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Manchester United notched up rising broadcast revenues in its second quarter, helping reverse a dip in its financial fortunes at the start of the new Premier League season.
Reporting results from the three months to December, the team known as the “Red Devils” said its operating profits rose 15.3 per cent to £37.6m, while revenues were up 18 per cent to £157.9m from £133.8m compared to the same period in 2015.
United, currently in sixth place in the English Premier League, was helped along by healthy climbs in its broadcasting and matchday revenues, which were up 41 per cent and 27 per cent respectively.
Quarterly revenue and incomes had fallen in its first quarter - the start of the new football season – on account of the club’s absence from Uefa’s elite Champions League tournament.
The most decorated club in domestic English football announced three sponsorship deals at the end of last year, including with music streaming service Deezer and an agreement for its first ever branded pillows and mattresses with company Milly. This helped push its overall sponsorship revenues up 3.5 per cent to £38.7m in the period.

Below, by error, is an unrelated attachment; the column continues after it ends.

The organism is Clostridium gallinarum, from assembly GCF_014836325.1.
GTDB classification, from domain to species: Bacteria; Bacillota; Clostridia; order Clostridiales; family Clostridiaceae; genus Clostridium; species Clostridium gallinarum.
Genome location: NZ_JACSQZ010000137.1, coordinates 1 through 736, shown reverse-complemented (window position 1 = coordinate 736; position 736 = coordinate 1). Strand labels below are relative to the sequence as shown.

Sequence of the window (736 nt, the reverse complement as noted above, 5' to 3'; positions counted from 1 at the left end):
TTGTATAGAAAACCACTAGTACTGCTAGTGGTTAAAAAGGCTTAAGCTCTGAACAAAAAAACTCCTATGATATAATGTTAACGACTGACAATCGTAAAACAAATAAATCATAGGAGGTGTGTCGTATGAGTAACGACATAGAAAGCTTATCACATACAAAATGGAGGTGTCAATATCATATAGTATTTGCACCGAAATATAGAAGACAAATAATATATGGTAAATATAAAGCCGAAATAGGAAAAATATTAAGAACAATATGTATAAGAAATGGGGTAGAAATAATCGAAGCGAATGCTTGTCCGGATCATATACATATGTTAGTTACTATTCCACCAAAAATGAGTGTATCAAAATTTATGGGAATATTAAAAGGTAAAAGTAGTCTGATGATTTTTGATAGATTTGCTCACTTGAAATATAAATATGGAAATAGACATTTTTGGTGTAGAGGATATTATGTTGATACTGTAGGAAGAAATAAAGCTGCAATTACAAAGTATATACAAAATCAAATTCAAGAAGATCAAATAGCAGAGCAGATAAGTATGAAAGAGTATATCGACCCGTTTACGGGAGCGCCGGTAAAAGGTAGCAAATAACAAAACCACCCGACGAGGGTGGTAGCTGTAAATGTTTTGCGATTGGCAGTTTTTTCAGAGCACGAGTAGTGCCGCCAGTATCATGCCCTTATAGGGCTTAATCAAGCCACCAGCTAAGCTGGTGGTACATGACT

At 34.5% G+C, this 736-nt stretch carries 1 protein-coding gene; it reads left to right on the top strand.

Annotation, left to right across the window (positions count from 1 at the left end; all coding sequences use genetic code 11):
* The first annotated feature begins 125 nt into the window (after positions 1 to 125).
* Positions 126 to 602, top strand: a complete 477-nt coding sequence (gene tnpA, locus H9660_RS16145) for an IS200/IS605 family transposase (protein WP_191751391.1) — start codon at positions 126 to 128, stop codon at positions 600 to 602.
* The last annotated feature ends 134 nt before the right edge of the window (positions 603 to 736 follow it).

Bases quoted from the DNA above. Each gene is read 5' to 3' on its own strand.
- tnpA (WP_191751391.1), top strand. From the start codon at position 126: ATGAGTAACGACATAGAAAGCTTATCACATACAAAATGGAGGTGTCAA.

Despite looking likely to miss out on the big prize in English football this year, United will be contesting the final of the English Football League Cup Final later this month. The club also forked out in the summer for the world’s most expensive football player, Paul Pogba at a cost of €105m (£89m).
Player acquisitions meant its “employee benefit expenses”, which includes its wage bill, rose by £7.9m or 14.2 per cent at £63.6m in the quarter. This weighed down on its net income which slipped by nearly 6 per cent to £17.5m.
United returned to the summit as the world’s richest football club last year, for the first time in a decade according to Deloitte’s annual “money league”.
Executive chairman Ed Woodward said United were on course to post record revenues this year in the range of £530m-£540m.
“The robustness of our business model continues to be reflected in our strong quarterly financial results”, said Mr Woodward.
The club’s US-listed shares are up 0.33 per cent in pre-market trading.